If you have been naturalized, there will also appear the letter "N." If you have merely declared your intention to become a citizen, the letters "D. I."
If you are between 21 and 22 years old, the word "age." If you have removed into the district since the last election, the letter "R." will appear opposite your name.
Make it your personal duty to see that your name is upon the list.
Do not trust this matter to any one else.
How to Get Registered.
If you find your names is not on the list, go yourself to the assessor, and make your claim to be put on. He is bound to add your name. He cannot question your right. You need not discuss the matter with him, your "claim" is enough. Give him also your precise residence, occupation, &c. He will mark "C.V." opposite your name.
Attend to this at Once.
If you delay until within ten days of the election, you may lose your vote.
You must show your "papers" to the assessor, in order to get your names registered.
If you intend to take out your "last papers" before the election, you must show your "first papers" to the assessor.
See that your names are on the list.
Those of you who do not need to have "first papers," and intend to be naturalized before the election, should get naturalized first, immediately, and go to the assessor with your "papers."
All naturalized citizens must take their "papers" with them to the polls, unless they have been voting for ten years in the same district.
You must take your "papers" with you when you go to vote, even if your name is on the list.
Do not forget this or your enemies will deprive you of your vote.
The law in relation to the payment of taxes is unchanged. If you have paid neither a State nor county tax, assessed within two years, do it without delay.
Take your last tax receipt with you to the polls.
Do not delay registering or paying your taxes; attend to the matter now, for fear something may prevent hereafter.
JAMES H. HOPKINS,
Representing the State Com. for West. Pa.
Democratic County Committee Meeting
(Column 01)Summary: Announces a meeting of the Democratic County Committee for September 11. Lists all members of the committee, the towns they're from, and requests all of them to attend.
Full Text of Article:[No Title]
There will be a meeting of the Democratic County Committee, at the office of McLellan and Kimmell, on Saturday next, September 11th, at 1 o'clock, P. M. A full attendance is requested as business of importance is to be transacted. The following gentlemen compose said Committee:Antrim, Daniel S. Barnhart. Chamb'g, N. W., John Armstrong. Chamb'g, N. W., John R. Orr. Chamb'g, S. W., J. Newton Shillito. Chamb'g, S. W., Samuel M. Wosley. Concord, William Johnson. Dry Run, Samuel Helitsky Fayetteville, Alonso Holland. Greenvillage, Joseph Clugston. Guilford, Jeremiah Diehl. Hamilton, R. H. Reicher. Letterkenny, Joseph Gilmore. Loudon, Robert C. McCurdy. Lurgan, J.W. DeHaven. Mercersburg, William Boyd. Metal, William S. McAllen. Orrstown, William H. Blair. Peters, Jacob Hauck. Quincy, William Logue. Southampton, Jacob W. Hamsher. St. Thomas, John Gillan. Sulphur Spring, Daniel Stake. Warren, Joseph Phenicia. Washington, Hugh Sibbett Welsh Run, John M. Laughlin. H.M. Warren. Chairman
(Column 01)Summary: Mr. A. K. Oswald replaced Charles H. Taylor as teller of the National Bank in Chambersburg.Arrested
(Names in announcement: A. K. Oswald, Charles H. Taylor)
(Column 01)Summary: David Shetzer was arrested and charged with stealing the horse of Abraham Sollenberger.Admitted to Bail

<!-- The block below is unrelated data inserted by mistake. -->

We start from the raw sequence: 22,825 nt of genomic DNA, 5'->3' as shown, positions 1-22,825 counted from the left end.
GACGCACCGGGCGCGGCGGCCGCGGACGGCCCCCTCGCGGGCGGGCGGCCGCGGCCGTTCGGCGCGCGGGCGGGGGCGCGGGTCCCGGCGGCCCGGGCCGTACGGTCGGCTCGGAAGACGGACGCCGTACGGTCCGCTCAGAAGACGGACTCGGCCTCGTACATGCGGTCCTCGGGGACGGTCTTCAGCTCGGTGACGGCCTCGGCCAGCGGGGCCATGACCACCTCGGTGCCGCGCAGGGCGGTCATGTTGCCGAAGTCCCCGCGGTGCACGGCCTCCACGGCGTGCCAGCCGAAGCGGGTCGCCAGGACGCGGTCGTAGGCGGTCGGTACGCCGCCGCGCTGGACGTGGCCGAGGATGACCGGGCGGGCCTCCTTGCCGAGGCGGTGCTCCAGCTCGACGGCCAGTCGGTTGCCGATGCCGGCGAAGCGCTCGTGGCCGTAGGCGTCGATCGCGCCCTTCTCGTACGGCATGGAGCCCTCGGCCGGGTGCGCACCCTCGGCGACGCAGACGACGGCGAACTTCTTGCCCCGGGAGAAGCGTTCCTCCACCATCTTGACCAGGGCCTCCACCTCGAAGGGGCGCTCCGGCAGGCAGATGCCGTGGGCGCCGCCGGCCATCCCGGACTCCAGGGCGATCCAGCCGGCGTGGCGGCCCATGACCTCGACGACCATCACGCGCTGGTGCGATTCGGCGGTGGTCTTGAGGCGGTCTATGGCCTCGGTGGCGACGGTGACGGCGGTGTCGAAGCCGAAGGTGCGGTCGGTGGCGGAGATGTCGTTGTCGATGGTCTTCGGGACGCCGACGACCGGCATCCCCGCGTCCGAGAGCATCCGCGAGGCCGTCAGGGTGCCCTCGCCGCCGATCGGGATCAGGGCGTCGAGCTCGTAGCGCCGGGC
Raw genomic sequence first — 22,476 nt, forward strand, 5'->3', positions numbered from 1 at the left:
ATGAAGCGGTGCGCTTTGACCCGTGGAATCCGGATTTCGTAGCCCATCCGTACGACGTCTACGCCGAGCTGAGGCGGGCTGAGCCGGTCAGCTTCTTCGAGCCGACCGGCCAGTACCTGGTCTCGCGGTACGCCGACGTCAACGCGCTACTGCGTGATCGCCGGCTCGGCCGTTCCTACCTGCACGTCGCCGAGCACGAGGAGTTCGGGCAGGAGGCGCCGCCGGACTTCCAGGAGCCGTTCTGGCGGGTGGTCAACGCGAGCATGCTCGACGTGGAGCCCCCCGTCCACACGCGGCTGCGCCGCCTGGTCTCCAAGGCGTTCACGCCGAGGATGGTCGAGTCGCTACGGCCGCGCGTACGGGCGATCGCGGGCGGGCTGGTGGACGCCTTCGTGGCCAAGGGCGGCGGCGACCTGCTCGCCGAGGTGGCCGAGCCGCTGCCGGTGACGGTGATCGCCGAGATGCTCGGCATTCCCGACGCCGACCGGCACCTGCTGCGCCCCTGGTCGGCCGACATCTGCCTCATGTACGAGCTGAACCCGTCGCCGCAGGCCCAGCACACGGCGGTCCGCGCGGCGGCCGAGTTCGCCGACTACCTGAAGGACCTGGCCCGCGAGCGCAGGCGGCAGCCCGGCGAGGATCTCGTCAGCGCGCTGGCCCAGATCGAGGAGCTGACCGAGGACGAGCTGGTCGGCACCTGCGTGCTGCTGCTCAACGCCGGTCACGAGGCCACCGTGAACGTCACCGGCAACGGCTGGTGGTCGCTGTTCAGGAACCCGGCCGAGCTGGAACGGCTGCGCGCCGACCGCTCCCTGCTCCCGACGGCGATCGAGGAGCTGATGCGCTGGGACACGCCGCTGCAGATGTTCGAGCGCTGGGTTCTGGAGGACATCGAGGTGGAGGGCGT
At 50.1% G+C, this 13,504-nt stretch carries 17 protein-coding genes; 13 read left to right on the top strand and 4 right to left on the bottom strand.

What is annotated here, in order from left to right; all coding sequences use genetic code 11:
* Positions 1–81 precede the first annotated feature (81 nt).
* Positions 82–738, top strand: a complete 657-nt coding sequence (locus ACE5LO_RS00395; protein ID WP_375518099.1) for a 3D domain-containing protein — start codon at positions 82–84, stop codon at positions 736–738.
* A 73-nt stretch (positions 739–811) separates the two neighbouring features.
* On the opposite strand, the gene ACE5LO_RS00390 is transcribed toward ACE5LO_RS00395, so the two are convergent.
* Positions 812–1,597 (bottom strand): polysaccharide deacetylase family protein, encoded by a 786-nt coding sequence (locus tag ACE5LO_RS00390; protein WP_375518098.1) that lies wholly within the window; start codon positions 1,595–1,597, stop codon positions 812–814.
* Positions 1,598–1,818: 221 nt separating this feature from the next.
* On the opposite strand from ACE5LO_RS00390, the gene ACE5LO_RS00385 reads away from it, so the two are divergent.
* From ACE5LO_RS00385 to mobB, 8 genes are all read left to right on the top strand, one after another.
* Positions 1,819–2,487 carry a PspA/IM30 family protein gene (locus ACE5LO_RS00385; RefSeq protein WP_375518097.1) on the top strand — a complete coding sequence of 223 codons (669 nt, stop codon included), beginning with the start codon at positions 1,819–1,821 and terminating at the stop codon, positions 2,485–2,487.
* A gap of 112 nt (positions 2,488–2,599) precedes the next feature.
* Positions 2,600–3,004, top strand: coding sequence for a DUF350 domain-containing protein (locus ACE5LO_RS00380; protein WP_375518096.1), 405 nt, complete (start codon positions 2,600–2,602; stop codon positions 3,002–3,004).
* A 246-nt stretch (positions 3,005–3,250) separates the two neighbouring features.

(Names in announcement: David Shetzer, Abraham Sollenberger)
(Column 01)Summary: Isaac Collins, African American, was brought before Judge Rowe and charged by Alexander Fahnestock of procuring groceries on false pretenses. Bail was set and met at $100.Monumental Association
(Names in announcement: Isaac Collins, Judge Rowe, Alexander Fahnestock)
(Column 02)Summary: The Franklin County Monumental Association will meet in the rooms occupied by Judge Rowe in the Austin, Elder and Fletcher building. All ladies and gentlemen belonging to the association are requested to join. The group will discuss raising funds to construct a monument.Married
(Column 04)Summary: John S. Walters and Miss L. Haveman, both of Franklin, were married in St. Thomas on August 24th by the Rev. J. H. S. Clarke.Married
(Names in announcement: John S. Walters, L. Haveman, Rev. J. H. S. Clarke)
(Column 04)Summary: Hugh Smith and Miss Susan M. Davis, both of Orrstown, were married at the Montgomery House, Chambersburg, by the Rev. I. N. Hays.Married
(Names in announcement: Hugh Smith, Susan M. Davis, Rev. I. N. Hays)
(Column 04)Summary: Joseph S. Bittenger and Miss Rebecca J. Black, both of Fayetteville, were married at the parsonage of the Central Presbyterian Church by the Rev. I. N. Hays.Died
(Names in announcement: Joseph S. Bittenger, Rebecca J. Black, Rev. I. N. Hays)
(Column 04)Summary: Margaret Needy died in Greencastle on August 22nd. She was 72 years old.Died
(Names in announcement: Margaret Needy)
(Column 04)Summary: John Sites died in Antrim on August 25th. He was 51 years old.Died
(Names in announcement: John Sites)
(Column 04)Summary: Peter Shearer died in Amberson's Valley on August 24th. He was 66 years old.Died
(Names in announcement: Peter Shearer)
(Column 04)Summary: William Rummell died on August 28th. He was 69 years old.Died
(Names in announcement: William Rummell)
(Column 04)Summary: Mary Overcash, wife of Jacob Overcash, died very suddenly in Hamilton on August 21st. She was 79 years old.Died
(Names in announcement: Mary Overcash, Jacob Overcash)
(Column 04)Summary: John Flickinger Meade, infant son of David and Martha Meade, died in Dry Run on August 22nd.Died
(Names in announcement: John Flickinger Meade, Martha Meade)
(Column 04)Summary: Mrs. Hannah Brandt died in Dry Run on August 24th. She was 78 years old.
(Names in announcement: Hannah Brandt)